Archive for the ‘Categorization and Labeling’ Category

Morning: the call of nature

October 13, 2015

Yesterday’s morning expression on awakening (with a need to answer the call of nature) was not exactly a name, but, well, the NP the call of nature. That led to the product Serutan — that is a name — and, in another direction, to the PP against nature, which I’ll reserve for another day.

Basic dictionary work. From NOAD2:

call of nature  used euphemistically to refer to a need to urinate or defecate.

and AHD5:

A need to urinate or defecate. Often used with answer: He left the room to answer the call of nature.

Idiom dictions are roughly similar, and some offer nature’s call as an alternative.


From the 80s

October 11, 2015

The restaurant Reposado, where I regularly have lunch, plays Mexican popular music, in Spanish (more on this below), on its sound system on weekdays, but popular music in English on weekends, when visitors to Palo Alto might prefer it. Yesterday I noticed that I recognized almost all of the songs, even while I was mostly concentrated on reading and taking notes. It started with Madonna’s “Material Girl” and went through a range of other songs. Here’s a list of the ones I caught, with the dates of their release:

“Material Girl” (1984), “Owner of a Lonely Heart” (1983), “Electric Avenue” (1982), “Relax” (1983), “(I’m) Bad” (1987), “Tainted Love” (Soft Cell version, 1981), “Take My Breath Away” (1986)

Oh my, hit songs of the 80s. The 80s were my 40s, and a very complex time in my life — my first stint at the Center for Advanced Study in the Behavioral Sciences, my wife’s death, the shift to an Ohio State/Stanford split schedule, and more — but I seem to have been attentive to the music of the decade.

Two things: the categories of popular music, the song “Relax”.



September 18, 2015

Big advertising campaign underway for Olive Garden’s “breadstick sandwiches”. Now the idea of a breadstick sandwich might strike you as absurd, if you think of breadsticks as pencil-thin and crisp, like the grissini here:


But OG’s breadsticks are wide grissini, and they are chewy rather than crisp, so they can serve as the bun in a sandwich.


Chaste trees and jumping spiders

September 12, 2015

Yesterday at the Gamble Garden in Palo Alto, a plant note and an animal note: chaste trees and jumping spiders.


Plant family backlog

September 9, 2015

This is an assemblage of plant families that have been mentioned on this blog but not treated in any detail (I might well have missed some). I’ll start with those from my “Birthday flowers” posting, which referred to the olive family (including the genera Syringa and Jasminum) and to the violet family (including the genus Viola) and will lead to a few other families. Then I’ll go back through earlier postings, starting in 2012 and pick up some more.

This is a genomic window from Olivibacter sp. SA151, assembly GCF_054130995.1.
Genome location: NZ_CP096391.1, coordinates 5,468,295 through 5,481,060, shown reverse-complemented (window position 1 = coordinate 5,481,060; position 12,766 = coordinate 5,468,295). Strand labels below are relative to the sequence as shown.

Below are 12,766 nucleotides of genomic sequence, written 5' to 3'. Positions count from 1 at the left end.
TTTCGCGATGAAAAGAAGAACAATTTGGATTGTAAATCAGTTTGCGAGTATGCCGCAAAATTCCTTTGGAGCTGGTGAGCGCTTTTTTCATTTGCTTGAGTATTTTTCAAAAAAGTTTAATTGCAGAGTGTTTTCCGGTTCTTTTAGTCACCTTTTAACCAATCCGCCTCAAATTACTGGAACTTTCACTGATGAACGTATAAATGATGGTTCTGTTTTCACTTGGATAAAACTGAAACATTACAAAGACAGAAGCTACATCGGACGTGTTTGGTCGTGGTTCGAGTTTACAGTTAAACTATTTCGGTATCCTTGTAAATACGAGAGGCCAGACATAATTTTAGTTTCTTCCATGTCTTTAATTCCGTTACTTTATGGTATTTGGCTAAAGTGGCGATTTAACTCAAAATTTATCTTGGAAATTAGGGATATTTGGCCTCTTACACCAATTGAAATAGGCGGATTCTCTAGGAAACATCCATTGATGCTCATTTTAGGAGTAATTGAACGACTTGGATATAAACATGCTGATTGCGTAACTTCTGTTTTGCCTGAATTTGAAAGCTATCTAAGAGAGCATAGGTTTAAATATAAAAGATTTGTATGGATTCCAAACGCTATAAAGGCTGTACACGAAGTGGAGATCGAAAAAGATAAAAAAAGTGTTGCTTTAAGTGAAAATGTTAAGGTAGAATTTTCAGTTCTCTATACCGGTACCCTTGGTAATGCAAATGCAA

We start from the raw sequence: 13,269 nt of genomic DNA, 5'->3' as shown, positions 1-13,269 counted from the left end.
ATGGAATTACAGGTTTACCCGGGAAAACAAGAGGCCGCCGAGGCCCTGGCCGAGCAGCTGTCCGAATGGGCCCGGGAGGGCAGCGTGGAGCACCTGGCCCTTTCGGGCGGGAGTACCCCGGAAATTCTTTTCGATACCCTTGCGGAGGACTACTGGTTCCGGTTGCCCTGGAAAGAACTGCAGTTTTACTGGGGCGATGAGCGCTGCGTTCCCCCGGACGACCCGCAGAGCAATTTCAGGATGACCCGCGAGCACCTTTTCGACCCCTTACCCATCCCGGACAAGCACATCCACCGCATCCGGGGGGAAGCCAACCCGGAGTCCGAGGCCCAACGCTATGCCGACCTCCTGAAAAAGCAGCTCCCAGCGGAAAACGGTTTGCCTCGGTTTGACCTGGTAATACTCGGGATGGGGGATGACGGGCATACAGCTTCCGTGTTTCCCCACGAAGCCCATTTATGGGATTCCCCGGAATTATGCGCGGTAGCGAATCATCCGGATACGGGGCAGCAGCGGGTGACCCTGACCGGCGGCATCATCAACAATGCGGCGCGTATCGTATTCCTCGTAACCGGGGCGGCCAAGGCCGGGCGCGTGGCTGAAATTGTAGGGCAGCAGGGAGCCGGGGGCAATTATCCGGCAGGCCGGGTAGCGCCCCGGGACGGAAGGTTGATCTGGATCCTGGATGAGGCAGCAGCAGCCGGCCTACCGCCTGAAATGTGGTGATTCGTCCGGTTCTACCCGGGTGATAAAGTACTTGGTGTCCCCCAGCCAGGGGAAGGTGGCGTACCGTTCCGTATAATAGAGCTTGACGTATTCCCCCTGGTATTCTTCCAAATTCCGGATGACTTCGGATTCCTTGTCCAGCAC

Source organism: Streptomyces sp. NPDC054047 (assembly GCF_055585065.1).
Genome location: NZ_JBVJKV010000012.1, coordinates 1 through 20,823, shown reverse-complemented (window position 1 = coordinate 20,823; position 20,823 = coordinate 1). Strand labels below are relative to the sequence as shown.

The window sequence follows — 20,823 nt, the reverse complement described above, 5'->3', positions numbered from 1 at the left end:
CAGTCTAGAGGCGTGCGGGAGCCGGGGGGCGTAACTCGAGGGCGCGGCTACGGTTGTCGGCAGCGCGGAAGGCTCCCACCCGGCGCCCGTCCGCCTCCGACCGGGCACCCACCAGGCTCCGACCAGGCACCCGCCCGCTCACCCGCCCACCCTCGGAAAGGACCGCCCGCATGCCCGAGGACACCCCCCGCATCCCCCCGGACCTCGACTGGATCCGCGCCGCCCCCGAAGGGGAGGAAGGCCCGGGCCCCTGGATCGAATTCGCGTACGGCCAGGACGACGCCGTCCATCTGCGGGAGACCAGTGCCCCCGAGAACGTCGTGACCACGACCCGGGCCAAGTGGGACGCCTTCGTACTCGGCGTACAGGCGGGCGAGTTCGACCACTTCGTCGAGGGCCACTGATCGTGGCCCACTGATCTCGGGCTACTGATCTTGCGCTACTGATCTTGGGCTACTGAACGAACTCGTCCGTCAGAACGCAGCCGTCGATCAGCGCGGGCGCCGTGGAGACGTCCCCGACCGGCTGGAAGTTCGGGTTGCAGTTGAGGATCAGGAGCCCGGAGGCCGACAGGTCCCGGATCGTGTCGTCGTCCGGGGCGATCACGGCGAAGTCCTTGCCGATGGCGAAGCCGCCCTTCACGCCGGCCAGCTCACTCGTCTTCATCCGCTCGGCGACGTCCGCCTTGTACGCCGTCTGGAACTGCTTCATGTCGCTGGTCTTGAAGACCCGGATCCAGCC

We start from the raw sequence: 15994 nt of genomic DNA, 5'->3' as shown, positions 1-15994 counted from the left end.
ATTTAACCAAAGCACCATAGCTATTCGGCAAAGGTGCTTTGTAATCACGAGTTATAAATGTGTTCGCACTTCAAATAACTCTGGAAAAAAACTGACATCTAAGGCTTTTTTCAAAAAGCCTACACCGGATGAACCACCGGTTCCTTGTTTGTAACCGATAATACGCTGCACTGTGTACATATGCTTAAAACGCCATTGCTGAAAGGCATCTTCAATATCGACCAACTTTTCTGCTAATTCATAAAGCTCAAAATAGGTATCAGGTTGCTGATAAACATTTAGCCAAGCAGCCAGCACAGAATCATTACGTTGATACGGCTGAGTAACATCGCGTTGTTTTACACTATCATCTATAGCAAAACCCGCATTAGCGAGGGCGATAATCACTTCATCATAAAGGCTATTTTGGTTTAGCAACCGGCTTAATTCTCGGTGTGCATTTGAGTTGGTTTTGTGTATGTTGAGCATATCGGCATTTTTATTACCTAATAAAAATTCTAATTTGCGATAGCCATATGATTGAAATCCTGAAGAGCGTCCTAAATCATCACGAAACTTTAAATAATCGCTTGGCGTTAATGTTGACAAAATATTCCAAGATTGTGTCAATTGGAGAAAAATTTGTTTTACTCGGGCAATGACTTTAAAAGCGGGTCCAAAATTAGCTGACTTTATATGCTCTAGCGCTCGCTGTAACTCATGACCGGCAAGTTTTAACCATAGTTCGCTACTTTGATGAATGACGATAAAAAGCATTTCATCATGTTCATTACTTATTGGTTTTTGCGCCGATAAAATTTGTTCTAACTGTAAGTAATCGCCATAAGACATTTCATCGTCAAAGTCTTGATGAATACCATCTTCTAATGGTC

Shooting stars, hydrangeas, and lemongrass

September 7, 2015

Yesterday’s investigations into plants, focusing on names, both common and botanical: mail from a friend, a gift plant for my birthday, and grass plants for cooking.


Birthday flowers

September 6, 2015

I’m a few hours into my 75th birthday — 75 is a seriously round number — and already I’ve gotten (electronically) two wonderful cards, both with flowers on them, both leading to another plant family, the Asparagaceae, though neither depicts an asparagus (instead, a lily-of-the-valley and a  Joshua tree, which are, amazingly, in the asparagus family). As a bonus, the first card introduces (via four flowers) three more plant families I haven’t discussed in my recent postings on plant families —  one of which, the Primulaceae (which comes via the pimpernel plant), I’ll talk about here. As a further bonus, the second card has a nearly naked young man with notable abs (and a woolly mammoth).


Cotinus and the cousins of Cotinus

September 4, 2015

Noted at Palo Alto’s Gamble Garden earlier this week: Cotinus coggygyria. A handsome large shrub or small tree that I grew in my Columbus garden. A silhouette of the plant in Columbus, in a photo taken by Elizabeth Daingerfield Zwicky in 1998:



Eat your weeds

August 31, 2015

Laboring on WWI (Weeds, Wildflowers, and Invasives), I was reunited with the work of Euell Gibbons, who (50 years ago) served as a cheerleader for eating foods from nature, rather than agriculture. Eat your weeds!


Cow parsnip

August 30, 2015

My continuing investigations into invasive plants take me further and further afield (so to speak), today to Bay Area wildflowers, of which there are a great many — some shy woodland flowers, some small plants that (in their season) blanket hillsides and meadows, and some weedy and imposing plants. Now a web list of area wildflowers turns up many familiar plants from my days of wildflower tracking, including a giant, the cow parsnip:


(Note the big white umbels and the huge celery-like leaves.)



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